Quiet Goosen sneaks up on rivals again

  • Other Sport
  • Thursday, 16 Jun 2005

SHHHH. Defending champion Retief Goosen is quietly making a bid for his third US Open title in five years and he doesn't want to wake up his rivals. 

The mild-mannered 36-year-old South African could become the first man in 52 years to win so many US Open titles in so short a span here at Pinehurst No. 2. But don't tell anybody. 

“He just goes around under the radar. Nobody is talking about him and he's the defending US Open champion,” said two-time major runner-up Chris DiMarco. “I don't think he gets enough credit for how good he really is.” 

Being under-appreciated is nothing new for the mellow major menace. 

“There are times I feel that,” Goosen said. “In a way it makes you more determined to and win another one.” 

But you will not see that determination bubbling over in a seething rage. It's a calm, cool, precise inspiration flowing like ice through his veins.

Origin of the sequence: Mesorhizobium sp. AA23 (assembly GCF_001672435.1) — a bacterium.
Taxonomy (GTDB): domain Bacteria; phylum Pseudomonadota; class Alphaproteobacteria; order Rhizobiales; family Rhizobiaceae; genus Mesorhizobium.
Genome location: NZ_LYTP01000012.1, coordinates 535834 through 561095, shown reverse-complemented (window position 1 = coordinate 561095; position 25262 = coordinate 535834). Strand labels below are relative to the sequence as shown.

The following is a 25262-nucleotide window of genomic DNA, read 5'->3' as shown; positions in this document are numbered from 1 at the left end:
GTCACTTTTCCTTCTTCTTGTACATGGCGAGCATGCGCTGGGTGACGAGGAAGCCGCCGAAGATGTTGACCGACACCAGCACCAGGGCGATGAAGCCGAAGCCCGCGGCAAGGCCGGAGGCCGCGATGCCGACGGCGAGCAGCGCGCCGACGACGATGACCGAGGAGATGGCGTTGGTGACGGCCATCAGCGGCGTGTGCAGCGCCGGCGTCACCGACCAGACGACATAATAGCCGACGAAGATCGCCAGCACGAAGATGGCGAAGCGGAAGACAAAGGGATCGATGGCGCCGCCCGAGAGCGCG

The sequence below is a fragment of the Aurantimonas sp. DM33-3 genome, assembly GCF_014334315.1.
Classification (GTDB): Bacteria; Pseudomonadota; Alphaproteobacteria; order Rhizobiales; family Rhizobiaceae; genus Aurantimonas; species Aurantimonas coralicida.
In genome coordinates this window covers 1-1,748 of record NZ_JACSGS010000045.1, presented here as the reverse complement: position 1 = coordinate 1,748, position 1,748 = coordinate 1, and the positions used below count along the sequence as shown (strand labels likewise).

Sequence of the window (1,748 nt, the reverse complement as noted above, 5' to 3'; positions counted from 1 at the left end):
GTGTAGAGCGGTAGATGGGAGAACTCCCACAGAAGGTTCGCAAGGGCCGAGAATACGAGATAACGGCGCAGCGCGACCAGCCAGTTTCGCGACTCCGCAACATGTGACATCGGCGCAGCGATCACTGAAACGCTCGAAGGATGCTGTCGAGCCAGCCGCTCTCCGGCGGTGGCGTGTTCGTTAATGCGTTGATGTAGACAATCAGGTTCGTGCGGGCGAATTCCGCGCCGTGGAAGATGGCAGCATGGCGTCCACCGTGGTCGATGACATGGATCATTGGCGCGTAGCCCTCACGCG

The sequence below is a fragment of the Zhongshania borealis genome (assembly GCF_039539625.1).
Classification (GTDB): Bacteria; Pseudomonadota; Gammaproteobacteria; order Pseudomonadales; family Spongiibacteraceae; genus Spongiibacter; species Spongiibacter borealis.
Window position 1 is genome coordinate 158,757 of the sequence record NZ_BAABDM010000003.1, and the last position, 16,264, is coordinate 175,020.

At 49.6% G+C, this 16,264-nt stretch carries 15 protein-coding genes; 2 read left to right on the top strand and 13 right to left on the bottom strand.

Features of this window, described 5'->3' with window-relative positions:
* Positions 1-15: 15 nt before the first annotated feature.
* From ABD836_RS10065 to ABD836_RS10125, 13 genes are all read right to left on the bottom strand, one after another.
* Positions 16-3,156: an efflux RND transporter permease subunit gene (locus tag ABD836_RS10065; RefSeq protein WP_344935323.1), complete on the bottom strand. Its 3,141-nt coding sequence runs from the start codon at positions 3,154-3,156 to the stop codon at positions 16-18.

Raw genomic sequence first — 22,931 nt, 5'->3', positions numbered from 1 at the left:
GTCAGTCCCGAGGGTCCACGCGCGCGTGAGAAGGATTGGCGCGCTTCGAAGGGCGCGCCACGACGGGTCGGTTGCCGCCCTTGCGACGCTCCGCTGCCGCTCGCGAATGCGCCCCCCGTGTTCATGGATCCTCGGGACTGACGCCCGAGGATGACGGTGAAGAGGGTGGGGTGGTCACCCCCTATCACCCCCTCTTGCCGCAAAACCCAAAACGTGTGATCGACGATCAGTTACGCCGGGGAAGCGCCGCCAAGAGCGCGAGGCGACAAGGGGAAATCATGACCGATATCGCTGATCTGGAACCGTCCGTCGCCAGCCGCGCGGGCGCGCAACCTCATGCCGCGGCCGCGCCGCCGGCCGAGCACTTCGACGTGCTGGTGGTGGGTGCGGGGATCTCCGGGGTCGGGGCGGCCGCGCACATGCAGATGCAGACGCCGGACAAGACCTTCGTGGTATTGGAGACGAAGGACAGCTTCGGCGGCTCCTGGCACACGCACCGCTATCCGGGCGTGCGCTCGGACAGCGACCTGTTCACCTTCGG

“He has the perfect game for the Open. There's no change in emotion,” DiMarco said. “I don't want to say he's a boring guy but he just plays boring golf.” 

Yawn. Wake Goosen when it's time to respond to birdies with acrobatics. 

“I don't know what the guys want me to do. Do they want me to do handstands when I make a putt and all that kind of stuff?” Goosen said. “I don't know why certain players won't be interested. Maybe that's just the way it is.” 

Nobody knows Goosen's laid-back style like his compatriot Ernie Els, a two-time US Open winner who lives up to his nickname, the “Big Easy.” 

“Retief has always been like that,” Els said. “Retief is very quiet, keeps to himself. He will come out of his shell when he knows you well. I've had some great nights with Retief.” 

It's the days on the course when Goosen plays like he's in a daze. 

“It's all about concentration on the golf course,” Goosen said. “Once you're out on the course, it's how you control your emotions under pressure. 

“The US Open is all about patience really. Six pars in a row is pretty good around a course like this. Patience is going to have a lot to do with it, good course management. You can't go at any of the flags on most of these greens.” 

Goosen has not won this year but his five top-10 showings include a share of third at the Masters.  

Winning here would put him alongside Willie Anderson, Bobby Jones and Ben Hogan as the only men to win three US Opens in five years. 

“Everybody sees it as the toughest one to win and the toughest course to play on,” Goosen said of the US Open. – AFP  

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